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  • 12.02.15

Kind Bars Exposes Outdated FDA Guidelines In A Debate Over What’s “Healthy”

Kind wants the FDA to admit that some fats are good.

Kind Bars Exposes Outdated FDA Guidelines In A Debate Over What’s “Healthy”
[Top Photo: Flickr user Mike Mozart]

Kind bars are made from nuts, fruits, and whole grains. Are they healthy? It depends on who you ask.

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The FDA has told the company to stop making “healthy” claims. Kind bars exceed the maximum 3 grams of fat (and 1 gram of saturated fat) that regulators allow for a food to be marketed with the term.

But the New York-based company won’t let go of “healthy” without a fight. On December 1, it filed a petition saying that how the FDA defines “healthy” is all wrong, since the fat criteria exclude foods that contain nuts, avocados, olives, and salmon–all foods that nutrition experts encourage people to eat precisely for their health benefits.

Both parties are right, and both are wrong.

The FDA’s “healthy” guidelines were created more than 20 years ago. They are outdated, and Kind is right to point out that they unfairly exclude these food items.

“The current regulations were created with the best intentions when the available science supported dietary recommendations limiting total fat intake. However, current science tells us that unsaturated fats in nutrient-dense foods like nuts, seeds, and certain fish are beneficial to overall health,” CEO Daniel Lubetzky said in a statement.

However, Kind’s petition, which has the signature of a number of nutritionists, doesn’t emphasize the flip side of its argument, which is that the science has also advanced in understanding how bad sugar can be for a person’s long-term health. The FDA’s “healthy” guidelines currently have no criteria for sugar or added sugar at all–that’s why sugary breakfast cereal or low-fat Pop Tarts can call themselves healthy. Truly healthy foods, like nuts, would also be low in sugar.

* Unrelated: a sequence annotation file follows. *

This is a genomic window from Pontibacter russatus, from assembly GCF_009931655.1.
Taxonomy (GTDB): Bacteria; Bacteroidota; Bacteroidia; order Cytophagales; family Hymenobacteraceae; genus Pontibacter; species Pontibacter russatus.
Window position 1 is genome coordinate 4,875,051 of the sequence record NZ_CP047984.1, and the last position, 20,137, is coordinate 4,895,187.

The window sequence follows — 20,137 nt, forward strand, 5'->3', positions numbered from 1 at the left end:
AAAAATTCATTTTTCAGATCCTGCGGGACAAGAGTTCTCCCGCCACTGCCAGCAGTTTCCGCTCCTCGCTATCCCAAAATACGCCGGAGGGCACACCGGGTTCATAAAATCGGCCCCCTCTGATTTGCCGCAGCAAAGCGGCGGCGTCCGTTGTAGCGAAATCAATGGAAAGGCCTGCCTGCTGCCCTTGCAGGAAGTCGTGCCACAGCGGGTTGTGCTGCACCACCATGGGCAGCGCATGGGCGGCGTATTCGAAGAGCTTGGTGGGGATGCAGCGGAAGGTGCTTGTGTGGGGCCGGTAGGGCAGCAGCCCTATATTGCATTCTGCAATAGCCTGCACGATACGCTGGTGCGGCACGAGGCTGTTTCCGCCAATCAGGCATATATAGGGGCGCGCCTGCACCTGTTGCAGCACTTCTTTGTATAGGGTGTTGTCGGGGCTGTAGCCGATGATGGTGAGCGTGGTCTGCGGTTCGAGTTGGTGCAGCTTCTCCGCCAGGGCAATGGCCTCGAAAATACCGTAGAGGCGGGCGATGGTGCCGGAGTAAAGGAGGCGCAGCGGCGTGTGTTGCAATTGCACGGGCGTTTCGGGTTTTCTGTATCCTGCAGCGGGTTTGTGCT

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Today, Kind doesn’t always do so well on that front. Its Almond and Apricot bars, for example, contain two sweeteners–honey and non-GMO glucose–and 13 grams of sugar. Its Dark Chocolate Cherry Cashew bar has 14 grams. Both the American Heart Association and World Health Organization recommend trying to limit added sugar intake to no more than 25 grams per day, so those would be about half a day’s allotment. (That said, other lines of Kind bars do actually have pretty low sugar, at around 4 or 5 grams.)

So Kind is right to raise the issue. But if the FDA were to truly do a science-based update on its definition “healthy,” it’s still unclear where some of Kind’s products would fall. The company announced recently it does plan to reduce added sugar on its higher-sugar Fruit & Nut line by 15%-50% starting this spring, and it does support the FDA’s proposal to included a daily value for added sugar on nutritional food labels. But we’re probably all better off just downing a handful of whole almonds and calling it a day.

About the author

Jessica Leber is a staff editor and writer for Fast Company's Co.Exist. Previously, she was a business reporter for MIT’s Technology Review and an environmental reporter at ClimateWire.

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